Article 6 read with Article 7 of the IHR obliges States to assess events occurring within their territory and notify the WHO within 24 hours of any event, including any “unexpected or unusual public health event” within its territory, regardless of its origin, which may constitute a “public health emergency of international concern”.

Since China is a member of the WHO, it is bound by this reporting obligation, and by the actions/omissions of its officials in allegedly suppressing information from the WHO about a highly contagious virus despite having necessary information, may arguably be seen as breaching its international obligations.

Having said that, it may be practically difficult to establish, particularly in view the lack of scientific information on the virus, that Chinese authorities were aware at the relevant time of the potential of a virus to be a “public health emergency of international concern”.

The ‘No Harm’ Principle

Under customary international law, there appears to be no direct obligation upon States to report an epidemic outbreak. However, international law scholars have tried to argue for such an obligation under the general principle of state co-operation espoused in a number of international instruments, read in the context of an emerging “human right” to health.

However, the legal effectiveness and customary status of such an obligation under international law at present remains uncertain. A more plausible international law obligation can however be made out under the “no-harm” principle, recognised and articulated in a number of significant international law decisions from the Trail Smelter Case (United States v. Canada) to the more recent Pulp Mills on the River Uruguay (Argentina v. Uruguay).

The no-harm principle requires States to prevent and minimise any significant transboundary harm originating from any territory within their authority or control. Although these decisions have recognised the no-harm principle in cases of transboundary environmental damage, the principle can also be extended to cover harm arising from the outbreak of highly contagious infectious diseases such as COVID-19. By suppressing information about the virus and allowing the spread of the virus overseas to continue unchecked in its crucial early weeks, China can arguably be said to have breached the no-harm principle.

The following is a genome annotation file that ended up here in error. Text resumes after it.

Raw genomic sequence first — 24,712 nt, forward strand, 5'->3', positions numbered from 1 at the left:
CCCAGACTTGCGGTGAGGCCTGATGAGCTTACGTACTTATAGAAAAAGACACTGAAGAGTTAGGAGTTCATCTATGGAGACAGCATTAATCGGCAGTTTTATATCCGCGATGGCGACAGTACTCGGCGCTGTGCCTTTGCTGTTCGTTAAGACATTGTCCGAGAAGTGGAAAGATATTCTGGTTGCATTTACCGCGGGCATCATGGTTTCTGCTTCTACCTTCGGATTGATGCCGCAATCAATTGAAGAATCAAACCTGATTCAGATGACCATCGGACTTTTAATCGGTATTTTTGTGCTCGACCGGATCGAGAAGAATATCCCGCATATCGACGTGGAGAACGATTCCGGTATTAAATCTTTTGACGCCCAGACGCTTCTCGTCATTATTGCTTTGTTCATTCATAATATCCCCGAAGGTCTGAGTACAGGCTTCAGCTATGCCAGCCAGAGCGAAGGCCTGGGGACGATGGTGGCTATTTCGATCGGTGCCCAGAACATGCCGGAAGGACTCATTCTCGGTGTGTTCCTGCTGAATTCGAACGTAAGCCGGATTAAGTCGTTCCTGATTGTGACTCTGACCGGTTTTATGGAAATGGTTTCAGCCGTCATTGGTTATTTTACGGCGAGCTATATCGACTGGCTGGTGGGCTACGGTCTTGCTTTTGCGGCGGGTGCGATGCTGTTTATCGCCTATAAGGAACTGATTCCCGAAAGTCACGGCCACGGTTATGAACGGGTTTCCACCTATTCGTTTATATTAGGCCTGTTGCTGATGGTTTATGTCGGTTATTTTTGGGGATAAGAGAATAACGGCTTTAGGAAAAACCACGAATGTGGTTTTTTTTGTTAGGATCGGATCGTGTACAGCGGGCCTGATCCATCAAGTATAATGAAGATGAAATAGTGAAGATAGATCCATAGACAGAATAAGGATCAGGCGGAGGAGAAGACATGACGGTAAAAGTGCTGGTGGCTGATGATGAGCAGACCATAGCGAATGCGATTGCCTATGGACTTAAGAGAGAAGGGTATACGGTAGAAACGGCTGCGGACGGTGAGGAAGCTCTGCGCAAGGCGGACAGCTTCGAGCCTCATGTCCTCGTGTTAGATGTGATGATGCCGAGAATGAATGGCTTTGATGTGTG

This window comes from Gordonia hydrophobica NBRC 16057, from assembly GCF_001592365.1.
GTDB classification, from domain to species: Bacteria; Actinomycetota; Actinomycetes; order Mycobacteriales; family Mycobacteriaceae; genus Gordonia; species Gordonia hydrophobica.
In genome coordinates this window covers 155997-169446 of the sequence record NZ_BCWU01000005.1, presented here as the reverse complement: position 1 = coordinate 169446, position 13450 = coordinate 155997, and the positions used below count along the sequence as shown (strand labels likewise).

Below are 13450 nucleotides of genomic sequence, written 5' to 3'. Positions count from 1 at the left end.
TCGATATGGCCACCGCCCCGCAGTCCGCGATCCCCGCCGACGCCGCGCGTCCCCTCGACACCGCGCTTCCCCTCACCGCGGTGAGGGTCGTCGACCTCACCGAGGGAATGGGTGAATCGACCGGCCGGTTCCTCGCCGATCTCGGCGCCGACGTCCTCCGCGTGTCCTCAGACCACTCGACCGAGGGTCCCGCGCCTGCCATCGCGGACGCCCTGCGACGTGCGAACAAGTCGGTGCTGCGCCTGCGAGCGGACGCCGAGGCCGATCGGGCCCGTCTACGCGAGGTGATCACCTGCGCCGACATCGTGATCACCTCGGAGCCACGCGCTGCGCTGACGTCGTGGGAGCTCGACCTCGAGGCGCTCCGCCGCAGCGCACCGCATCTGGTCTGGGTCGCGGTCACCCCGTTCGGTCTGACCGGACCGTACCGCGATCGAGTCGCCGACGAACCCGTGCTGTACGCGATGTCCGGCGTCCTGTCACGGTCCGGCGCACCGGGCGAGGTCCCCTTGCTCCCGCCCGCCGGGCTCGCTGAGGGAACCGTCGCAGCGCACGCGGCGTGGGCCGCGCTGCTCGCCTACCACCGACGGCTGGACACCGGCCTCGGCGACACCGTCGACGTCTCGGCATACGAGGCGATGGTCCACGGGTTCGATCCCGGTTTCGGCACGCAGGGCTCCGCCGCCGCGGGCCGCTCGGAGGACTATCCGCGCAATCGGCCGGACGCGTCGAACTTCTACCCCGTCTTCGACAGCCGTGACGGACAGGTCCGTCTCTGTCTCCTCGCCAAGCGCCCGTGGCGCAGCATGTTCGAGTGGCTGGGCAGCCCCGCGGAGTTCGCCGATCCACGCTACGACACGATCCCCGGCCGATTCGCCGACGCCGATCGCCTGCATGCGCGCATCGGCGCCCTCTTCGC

Limited Scope of Reparation Claims

In the present case, it appears unlikely China will be able to press into existence any of the general defences available under international law, such as state of necessity, force majeure or distress, to preclude its international wrongfulness. Accordingly the actions and/or omissions of China, in suppressing information about the virus would arguably entail its international responsibility.

The consequence of such determination, as held in the Case Concerning the Factory at Charzow, would oblige China to make “full reparation”, in the form of compensation for any injury caused by its internationally wrongful conduct. The injury, in this context, would however be limited to that which is ascribable to the wrongful act, rather than any or all consequences flowing from the internationally wrongful act.

In other words, reparation would be limited to the damage caused as a result of China’s delayed reporting, and not damage inflicted as a result of delayed public health response in many of the affected countries to curtail the spread of the virus.

However, even though the actions/omissions of China, may implicate its international legal responsibility, the prospect of holding China accountable for such actions/omissions before an international court or tribunal do not appear encouraging.

China’s Track Record is Not Encouraging

As is well known, it is a fundamental principle of international adjudication, that jurisdiction of an international court or tribunal is derived from consent of the participating States. Even in the context of the IHR, consent is separately required, for a specific dispute thereunder to be brought to arbitration. In such a scenario, and given China’s earlier track record of non-participation before international tribunals—illustrated in the South China Sea Arbitration—it appears unlikely that China would voluntary consent to participate in proceedings before any international court or tribunal on this issue.

Nevertheless, despite the bleak prospect of enforcing international law through judicial means, the factum of breach of international law by China is, of itself, significant. The affected counties can always seek to hold China accountable under international law through non-judicial means, including by raising the issue diplomatically, either bilaterally or at an appropriate international forum.

(Jay Manoj Sanklecha is a lawyer specialising in international law. This is an opinion piece and the views expressed above are the author’s own. The Quint neither endorses nor is responsible for the same.)